The exposure of financial institutions to deprived sector lending has declined in the month following the second quarter, states central bank.

The portfolios of financial institutions including commercial banks, development banks and finance companies contain Rs 31.5 billion under the designated deprived sector loans, by mid-March 2013, according to Nepal Rastra Bank (NRB)'s monthly financial statistics.


By the end of mid-February, that is the end of the second quarter, financial institutions had floated loans worth Rs 33.08 billion for the designated deprived sector.


The designated deprived sector loans comprise only 3.5 per cent of the total loans floated by financial institutions. Commercial banks and finance companies are still short of meeting NRB's dictated deprived sector portfolio. Commercial banks have floated loans worth Rs 25.5 billion, development banks have lent Rs 4.01 billion, and finance companies have disbursed Rs 1.96 to the deprived sector.


Since, NRB penalises financial institutions for not meeting deprived sector lending obligation on a quarterly basis, financial institutions manage to increase the presence of such loans in the quarterly report somehow. In the first quarter of the current fiscal year, NRB had slapped a monetary fine on Grand Bank Nepal for not fulfilling the obligation. "It is difficult for urban centric financial institutions to make deprived sector lending," said a chief executive of a finance company.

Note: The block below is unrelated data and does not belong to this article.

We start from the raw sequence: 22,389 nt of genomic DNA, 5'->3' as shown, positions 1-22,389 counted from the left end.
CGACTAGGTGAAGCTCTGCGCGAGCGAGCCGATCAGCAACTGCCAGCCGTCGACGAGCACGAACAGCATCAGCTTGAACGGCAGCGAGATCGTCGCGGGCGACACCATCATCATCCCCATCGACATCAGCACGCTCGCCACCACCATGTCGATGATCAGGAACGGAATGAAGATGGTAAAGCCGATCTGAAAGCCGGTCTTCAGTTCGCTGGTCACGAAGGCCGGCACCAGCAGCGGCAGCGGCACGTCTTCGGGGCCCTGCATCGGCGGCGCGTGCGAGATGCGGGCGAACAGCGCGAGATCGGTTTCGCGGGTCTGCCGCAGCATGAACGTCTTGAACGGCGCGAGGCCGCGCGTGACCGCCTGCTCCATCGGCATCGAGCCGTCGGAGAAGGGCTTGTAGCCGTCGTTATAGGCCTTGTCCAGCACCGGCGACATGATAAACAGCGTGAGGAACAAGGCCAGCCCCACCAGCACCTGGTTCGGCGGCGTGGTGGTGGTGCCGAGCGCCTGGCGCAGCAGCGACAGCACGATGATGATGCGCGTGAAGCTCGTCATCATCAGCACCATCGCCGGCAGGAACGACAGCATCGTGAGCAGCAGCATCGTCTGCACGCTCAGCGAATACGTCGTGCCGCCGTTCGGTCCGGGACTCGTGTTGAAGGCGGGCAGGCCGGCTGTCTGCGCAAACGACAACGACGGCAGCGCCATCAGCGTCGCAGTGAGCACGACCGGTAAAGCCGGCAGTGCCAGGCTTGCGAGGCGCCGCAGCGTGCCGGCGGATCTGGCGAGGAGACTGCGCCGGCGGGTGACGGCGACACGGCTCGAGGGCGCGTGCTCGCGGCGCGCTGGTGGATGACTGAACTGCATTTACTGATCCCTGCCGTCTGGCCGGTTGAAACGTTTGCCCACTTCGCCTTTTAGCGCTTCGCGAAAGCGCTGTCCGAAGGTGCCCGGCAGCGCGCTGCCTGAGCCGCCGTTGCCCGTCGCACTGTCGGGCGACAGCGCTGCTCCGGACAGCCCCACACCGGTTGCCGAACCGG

According to the monetary policy, commercial banks have to lend four per cent of their total loans to the deprived sector while development banks and finance companies have to lend 3.5 per cent and three per cent, respectively. The amount will be increased by 0.5 percentage point next year.


Deprived sector lending refers to small loans that are provided to the poor and rural people for small projects. The loans are supposed to be a measure used by the central bank to promote financial inclusion and establish the habit of formal banking in the rural and poor areas.


"For companies like ours, it is not practical to concentrate on borrowers who want small loans as it becomes very expensive and in the end the borrower has to pay unsustainably higher interest rate," the CEO pointed out.


However, the presence of class 'D' microfinance development banks that work as a go-between for larger financial institutions and micro borrowers have helped channel the banks' capital to the deprived population.


The number of microfinance development banks operating at present has reached 25, with three more that have to come into operation. In 2007, there were 12 microfinance development banks licensed by NRB. Moreover, microfinance has become a lucrative business for banks as well. "The existence of microfinance institutions helps in increasing access to finance for the rural and poor people — the population that is not being covered by larger financial institutions," said central bank spokesperson Bhaskar Mani Gyanwali.


"Nepal Rastra Bank has not stopped issuing licences to class 'D' financial institutions for the said reason though there is a hiatus for licensing of class 'A', 'B' and 'C' financial institutions," Gyanwali added.

Source: THT

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